Synopsis

#include <stdio.h>
int sscanf(const char * restrict s, const char * restrict format, ...);

Description

The sscanf function is equivalent to fscanf, except that input is obtained from a string (specified by the argument s) rather than from a stream. Reaching the end of the string is equivalent to encountering end-of-file for the fscanf function. If copying takes place between objects that overlap, the behavior is undefined.

Returns

The sscanf function returns the value of the macro EOF if an input failure occurs before any conversion. Otherwise, the sscanf function returns the number of input items assigned, which can be fewer than provided for, or even zero, in the event of an early matching failure.

36.6.8. The vfprintf function

Synopsis

#include <stdarg.h>
#include <stdio.h>
int vfprintf(FILE * restrict stream, const char * restrict format, va_list arg);

Description

The vfprintf function is equivalent to fprintf, with the variable argument list replaced by arg, which shall have been initialized by the va_start macro (and possibly subsequent va_arg calls). The vfprintf function does not invoke the va_end macro. [22]

Returns

The vfprintf function returns the number of characters transmitted, or a negative value if an output or encoding error occurred.

EXAMPLE The following shows the use of the vfprintf function in a general error-reporting routine.

#include <stdarg.h>
#include <stdio.h>
void error(char *function_name, char *format, ...)
{
  va_list args;
  va_start(args, format);
  // print out name of function causing error
  fprintf(stderr, "ERROR in %s: ", function_name);
  // print out remainder of message
  vfprintf(stderr, format, args);
  va_end(args);
}

36.6.9. The vfscanf function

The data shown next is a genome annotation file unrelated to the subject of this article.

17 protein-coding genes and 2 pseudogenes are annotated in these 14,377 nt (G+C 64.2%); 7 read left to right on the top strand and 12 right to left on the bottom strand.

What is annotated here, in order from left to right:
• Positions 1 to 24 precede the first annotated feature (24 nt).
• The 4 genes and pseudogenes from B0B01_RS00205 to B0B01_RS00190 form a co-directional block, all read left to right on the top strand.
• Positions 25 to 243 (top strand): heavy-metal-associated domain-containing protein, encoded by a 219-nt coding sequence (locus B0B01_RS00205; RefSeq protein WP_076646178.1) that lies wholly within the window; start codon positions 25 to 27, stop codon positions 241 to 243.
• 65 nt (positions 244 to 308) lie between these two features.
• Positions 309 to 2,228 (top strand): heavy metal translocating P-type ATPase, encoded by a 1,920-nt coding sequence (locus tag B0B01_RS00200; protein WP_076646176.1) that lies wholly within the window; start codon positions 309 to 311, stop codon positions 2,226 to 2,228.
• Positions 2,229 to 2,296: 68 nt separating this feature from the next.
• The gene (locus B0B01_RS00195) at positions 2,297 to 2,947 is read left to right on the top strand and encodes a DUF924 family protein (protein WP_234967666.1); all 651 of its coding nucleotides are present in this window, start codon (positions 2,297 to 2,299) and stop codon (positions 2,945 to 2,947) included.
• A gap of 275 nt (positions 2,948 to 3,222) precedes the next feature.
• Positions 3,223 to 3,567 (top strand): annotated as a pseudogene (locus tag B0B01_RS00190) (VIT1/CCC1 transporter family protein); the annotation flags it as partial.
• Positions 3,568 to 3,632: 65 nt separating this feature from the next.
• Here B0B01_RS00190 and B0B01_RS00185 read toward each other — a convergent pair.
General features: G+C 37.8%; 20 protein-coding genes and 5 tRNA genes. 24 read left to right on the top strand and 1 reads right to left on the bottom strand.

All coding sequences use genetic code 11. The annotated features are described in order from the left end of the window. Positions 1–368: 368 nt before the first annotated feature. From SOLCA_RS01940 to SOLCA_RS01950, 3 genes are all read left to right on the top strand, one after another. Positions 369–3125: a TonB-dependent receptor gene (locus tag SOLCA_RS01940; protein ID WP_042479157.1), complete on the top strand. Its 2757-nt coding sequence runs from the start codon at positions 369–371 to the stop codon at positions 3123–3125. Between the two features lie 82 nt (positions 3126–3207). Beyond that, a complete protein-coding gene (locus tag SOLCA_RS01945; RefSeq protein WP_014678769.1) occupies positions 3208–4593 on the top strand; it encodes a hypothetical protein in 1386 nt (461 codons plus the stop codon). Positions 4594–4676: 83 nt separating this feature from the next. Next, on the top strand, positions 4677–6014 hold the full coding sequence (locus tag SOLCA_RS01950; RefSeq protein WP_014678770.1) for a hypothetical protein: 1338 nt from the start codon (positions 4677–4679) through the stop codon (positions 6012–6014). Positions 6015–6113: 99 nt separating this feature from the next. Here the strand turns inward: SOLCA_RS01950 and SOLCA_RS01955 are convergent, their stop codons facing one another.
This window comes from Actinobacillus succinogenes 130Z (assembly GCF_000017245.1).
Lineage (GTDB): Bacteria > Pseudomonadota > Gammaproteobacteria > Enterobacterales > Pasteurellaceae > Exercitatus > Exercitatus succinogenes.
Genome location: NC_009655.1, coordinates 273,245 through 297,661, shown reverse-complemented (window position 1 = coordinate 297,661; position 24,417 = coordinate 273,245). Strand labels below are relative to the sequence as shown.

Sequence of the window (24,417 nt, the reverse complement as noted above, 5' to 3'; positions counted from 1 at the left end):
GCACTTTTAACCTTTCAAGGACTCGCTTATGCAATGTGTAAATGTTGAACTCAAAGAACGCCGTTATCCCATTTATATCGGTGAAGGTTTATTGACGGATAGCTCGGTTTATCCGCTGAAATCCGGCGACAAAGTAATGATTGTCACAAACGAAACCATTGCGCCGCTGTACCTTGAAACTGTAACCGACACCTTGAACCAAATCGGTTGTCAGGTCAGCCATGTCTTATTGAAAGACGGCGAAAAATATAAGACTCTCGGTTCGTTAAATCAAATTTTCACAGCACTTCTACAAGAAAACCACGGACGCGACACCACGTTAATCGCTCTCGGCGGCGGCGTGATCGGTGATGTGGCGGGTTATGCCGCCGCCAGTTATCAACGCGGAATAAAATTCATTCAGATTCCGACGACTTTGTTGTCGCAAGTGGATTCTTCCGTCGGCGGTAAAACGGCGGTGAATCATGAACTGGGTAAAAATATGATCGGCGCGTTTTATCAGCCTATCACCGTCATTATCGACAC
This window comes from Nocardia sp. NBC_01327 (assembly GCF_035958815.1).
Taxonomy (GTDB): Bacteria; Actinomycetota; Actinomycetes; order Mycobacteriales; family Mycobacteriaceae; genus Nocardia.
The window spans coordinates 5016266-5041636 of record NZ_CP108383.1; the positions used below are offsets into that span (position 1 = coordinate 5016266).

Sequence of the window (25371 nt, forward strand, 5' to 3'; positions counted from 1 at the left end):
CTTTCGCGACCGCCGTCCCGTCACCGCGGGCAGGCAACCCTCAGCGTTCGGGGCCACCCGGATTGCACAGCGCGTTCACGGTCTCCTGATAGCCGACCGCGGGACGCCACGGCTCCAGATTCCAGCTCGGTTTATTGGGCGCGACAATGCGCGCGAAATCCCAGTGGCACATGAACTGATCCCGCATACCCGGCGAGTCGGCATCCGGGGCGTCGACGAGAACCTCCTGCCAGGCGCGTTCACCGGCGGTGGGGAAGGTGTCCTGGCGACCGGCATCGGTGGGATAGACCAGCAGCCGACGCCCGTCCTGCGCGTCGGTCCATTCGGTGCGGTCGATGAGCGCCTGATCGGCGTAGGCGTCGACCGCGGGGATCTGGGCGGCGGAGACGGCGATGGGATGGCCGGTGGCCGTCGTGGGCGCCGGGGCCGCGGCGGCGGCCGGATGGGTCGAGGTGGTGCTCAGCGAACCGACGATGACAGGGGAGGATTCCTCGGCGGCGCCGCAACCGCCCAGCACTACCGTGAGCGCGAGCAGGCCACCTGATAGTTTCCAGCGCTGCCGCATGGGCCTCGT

Synopsis

#include <stdarg.h>
#include <stdio.h>
int vfscanf(FILE * restrict stream, const char * restrict format, va_list arg);

Description

The vfscanf function is equivalent to fscanf, with the variable argument list replaced by arg, which shall have been initialized by the va_start macro (and possibly subsequent va_arg calls). The vfscanf function does not invoke the va_end macro. [24]

Returns

The vfscanf function returns the value of the macro EOF if an input failure occurs before any conversion. Otherwise, the vfscanf function returns the number of input items assigned, which can be fewer than provided for, or even zero, in the event of an early matching failure.

[24](1, 2, 3, 4, 5, 6) As the functions vfprintf, vfscanf, vprintf, vscanf, vsnprintf, vsprintf and vsscanf invoke the va_arg macro, the value of arg after the return is indeterminate.

36.6.10. The vprintf function

Synopsis

#include <stdarg.h>
#include <stdio.h>
int vprintf(const char * restrict format, va_list arg);

Description

The vprintf function is equivalent to printf, with the variable argument list replaced by arg, which shall have been initialized by the va_start macro (and possibly subsequent va_arg calls). The vprintf function does not invoke the va_end macro. [24]

Returns

The vprintf function returns the number of characters transmitted, or a negative value if an output or encoding error occurred.